ASN's Mission

ASN leads the fight to prevent, treat, and cure kidney diseases throughout the world by educating health professionals and scientists, advancing research and innovation, communicating new knowledge, and advocating for the highest quality care for patients.

learn more

Contact ASN

1401 H St, NW, Ste 900, Washington, DC 20005

email@asn-online.org

202-640-4660

The Latest on Twitter

Kidney Week

Abstract: TH-OR130

Recipient Outcome After Declining a Deceased-Donor Kidney Offer

Session Information

Category: Transplantation

  • 1902 Transplantation: Clinical

Authors

  • Dosani, Dhriti, Imperial College London, London, United Kingdom
  • Bright, Rupert Benjamin Graham, Imperial College London, London, United Kingdom
  • Adwaney, Anamika, Imperial College London, London, United Kingdom
  • Morganti, Emma C., Imperial College London, London, United Kingdom
  • Ashby, Damien, Imperial College London, London, United Kingdom
Background

The decision to accept a deceased-donor kidney depends on organ quality, and also recipient factors, such as an estimate of mortality on dialysis, and the likelihood of receiving a more favourable offer. Whilst outcome after transplantation has been well studied, with several donor-related risk factors widely accepted, little is known about the outcome after declining a kidney, such as the influence of recipient factors on the chance of subsequent transplantation.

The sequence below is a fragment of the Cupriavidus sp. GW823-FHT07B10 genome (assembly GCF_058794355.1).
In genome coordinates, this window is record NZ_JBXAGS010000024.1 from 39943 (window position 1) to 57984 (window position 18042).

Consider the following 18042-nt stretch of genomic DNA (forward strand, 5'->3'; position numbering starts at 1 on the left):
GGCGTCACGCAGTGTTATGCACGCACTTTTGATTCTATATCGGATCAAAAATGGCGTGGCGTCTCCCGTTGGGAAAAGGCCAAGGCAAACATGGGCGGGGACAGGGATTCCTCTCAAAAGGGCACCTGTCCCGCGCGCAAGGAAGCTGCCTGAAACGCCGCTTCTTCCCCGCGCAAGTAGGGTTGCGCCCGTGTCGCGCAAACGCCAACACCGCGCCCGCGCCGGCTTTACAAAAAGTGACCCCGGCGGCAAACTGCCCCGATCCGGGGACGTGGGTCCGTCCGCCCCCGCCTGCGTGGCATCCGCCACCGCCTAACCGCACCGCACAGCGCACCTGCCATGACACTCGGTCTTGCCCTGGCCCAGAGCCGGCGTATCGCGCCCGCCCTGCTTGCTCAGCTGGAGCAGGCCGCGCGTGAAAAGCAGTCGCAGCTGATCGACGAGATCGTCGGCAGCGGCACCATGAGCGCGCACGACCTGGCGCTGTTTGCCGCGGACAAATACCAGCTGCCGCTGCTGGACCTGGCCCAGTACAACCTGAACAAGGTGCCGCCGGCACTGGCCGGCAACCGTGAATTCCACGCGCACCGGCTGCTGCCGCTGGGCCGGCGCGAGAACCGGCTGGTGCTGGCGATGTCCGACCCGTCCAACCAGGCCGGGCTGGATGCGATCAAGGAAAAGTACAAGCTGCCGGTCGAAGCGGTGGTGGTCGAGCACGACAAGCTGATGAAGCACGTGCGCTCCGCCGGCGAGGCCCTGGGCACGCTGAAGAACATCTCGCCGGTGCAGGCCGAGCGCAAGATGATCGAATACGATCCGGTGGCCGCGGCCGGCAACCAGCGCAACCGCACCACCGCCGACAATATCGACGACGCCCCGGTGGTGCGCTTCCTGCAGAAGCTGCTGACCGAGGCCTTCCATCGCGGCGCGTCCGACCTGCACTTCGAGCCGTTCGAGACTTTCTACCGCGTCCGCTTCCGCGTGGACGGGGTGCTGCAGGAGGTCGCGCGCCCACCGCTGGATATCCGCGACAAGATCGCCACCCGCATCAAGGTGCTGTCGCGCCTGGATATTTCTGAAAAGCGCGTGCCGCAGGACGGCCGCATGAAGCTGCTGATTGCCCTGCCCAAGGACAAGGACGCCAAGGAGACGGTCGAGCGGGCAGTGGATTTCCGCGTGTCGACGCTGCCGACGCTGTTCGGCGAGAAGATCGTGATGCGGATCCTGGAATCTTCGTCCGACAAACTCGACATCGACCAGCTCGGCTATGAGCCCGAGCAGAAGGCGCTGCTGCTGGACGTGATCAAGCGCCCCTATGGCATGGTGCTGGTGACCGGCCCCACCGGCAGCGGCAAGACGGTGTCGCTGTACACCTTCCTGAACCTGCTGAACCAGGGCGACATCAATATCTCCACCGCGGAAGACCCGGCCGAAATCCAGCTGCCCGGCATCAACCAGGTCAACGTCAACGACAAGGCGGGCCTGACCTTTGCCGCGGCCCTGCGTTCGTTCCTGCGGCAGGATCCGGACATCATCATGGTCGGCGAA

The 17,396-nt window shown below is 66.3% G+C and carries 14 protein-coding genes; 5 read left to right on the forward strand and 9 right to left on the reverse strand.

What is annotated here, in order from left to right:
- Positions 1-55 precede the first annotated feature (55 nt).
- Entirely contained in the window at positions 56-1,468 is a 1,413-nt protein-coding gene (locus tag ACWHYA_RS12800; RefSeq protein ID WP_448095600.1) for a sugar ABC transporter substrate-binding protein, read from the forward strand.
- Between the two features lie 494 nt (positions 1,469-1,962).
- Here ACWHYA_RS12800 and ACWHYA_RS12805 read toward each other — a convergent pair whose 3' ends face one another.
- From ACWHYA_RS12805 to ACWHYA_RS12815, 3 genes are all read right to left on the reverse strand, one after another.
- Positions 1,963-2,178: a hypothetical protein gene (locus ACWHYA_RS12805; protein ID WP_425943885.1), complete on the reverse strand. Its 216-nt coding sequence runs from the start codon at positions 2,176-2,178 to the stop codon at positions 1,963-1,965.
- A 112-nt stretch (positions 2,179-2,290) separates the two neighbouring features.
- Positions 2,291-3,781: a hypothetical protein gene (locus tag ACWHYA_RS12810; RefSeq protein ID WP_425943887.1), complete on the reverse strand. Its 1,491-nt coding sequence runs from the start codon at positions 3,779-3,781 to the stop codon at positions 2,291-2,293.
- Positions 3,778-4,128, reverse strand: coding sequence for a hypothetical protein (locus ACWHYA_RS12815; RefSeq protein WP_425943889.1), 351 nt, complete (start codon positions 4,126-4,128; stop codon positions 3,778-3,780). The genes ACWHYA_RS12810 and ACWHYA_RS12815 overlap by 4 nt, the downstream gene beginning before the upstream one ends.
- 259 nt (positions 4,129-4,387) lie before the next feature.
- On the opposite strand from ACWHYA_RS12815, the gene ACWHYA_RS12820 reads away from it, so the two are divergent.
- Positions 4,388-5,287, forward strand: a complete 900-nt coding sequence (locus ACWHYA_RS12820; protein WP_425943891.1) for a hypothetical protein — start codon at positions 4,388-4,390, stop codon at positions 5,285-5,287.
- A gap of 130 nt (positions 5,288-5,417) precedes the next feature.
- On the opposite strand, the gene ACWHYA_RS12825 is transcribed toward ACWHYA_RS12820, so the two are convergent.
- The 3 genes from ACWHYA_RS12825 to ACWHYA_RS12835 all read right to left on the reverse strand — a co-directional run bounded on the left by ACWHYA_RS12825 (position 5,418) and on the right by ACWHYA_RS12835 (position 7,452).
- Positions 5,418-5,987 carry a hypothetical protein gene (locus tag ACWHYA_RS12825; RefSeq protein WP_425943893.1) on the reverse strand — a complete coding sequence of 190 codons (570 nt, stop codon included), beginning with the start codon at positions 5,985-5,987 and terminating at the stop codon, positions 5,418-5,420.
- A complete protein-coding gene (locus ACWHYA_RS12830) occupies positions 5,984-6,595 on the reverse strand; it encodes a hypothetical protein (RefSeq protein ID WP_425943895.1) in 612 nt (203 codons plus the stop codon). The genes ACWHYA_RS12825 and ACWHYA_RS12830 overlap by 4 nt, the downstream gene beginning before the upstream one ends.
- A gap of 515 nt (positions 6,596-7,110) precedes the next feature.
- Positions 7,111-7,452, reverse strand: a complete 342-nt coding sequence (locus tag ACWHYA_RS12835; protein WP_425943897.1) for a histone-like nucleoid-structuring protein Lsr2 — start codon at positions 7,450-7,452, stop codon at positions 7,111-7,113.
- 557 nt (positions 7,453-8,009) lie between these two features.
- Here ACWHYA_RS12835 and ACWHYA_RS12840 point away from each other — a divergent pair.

Methods

Over a 12 month period at a single UK centre, all potential recipients were identified for whom a deceased-donor kidney offer was declined, with subsequent transplant outcomes recorded.

Results

Kidneys were declined for 145 patients, aged 24 - 78 (mean 54.1), due to donor / organ quality (57.2%), recipient illness / unavailability (26.2%), and positive crossmatch (4.8%) with the remaining offers withdrawn (11.8%), largely due to delayed cardiac death.
Over a mean follow-up of 12 months, 83 patients (57.2%) received at least one further offer. Second offers tended to be from slightly younger donors (53.5 vs 58.8 years, p=0.103) with the same HLA match (3.2/6 antigens matched).
By the end of observation 59 (40.7%) had been transplanted, 46 (31.7%) remained on the wait-list, 38 (26.2%) were temporarily or permanently suspended from the wait-list, and 2 (1.4%) had died. Compared to those less sensitised, highly sensitised patients (calculated HLA reaction frequency over 75%) were less likely to be transplanted (23.1 vs 47.3%, p=0.025). Older patients (over 60) were more likely to be suspended (39.3 vs 22.0%, p=0.028) with a similar tendency also seen in those waiting over 4 years for their first offer (40.5 vs 25.3%, p=0.082).

Conclusion

After declining a deceased-donor kidney, around 40% of patients may expect to be transplanted during the following year, whilst around 25% may be suspended from the wait-list. Risk factors for suspension or non-transplantation include older age, longer wait-time and greater HLA sensitisation. These data will be helpful to patients and clinicians making kidney offer decisions.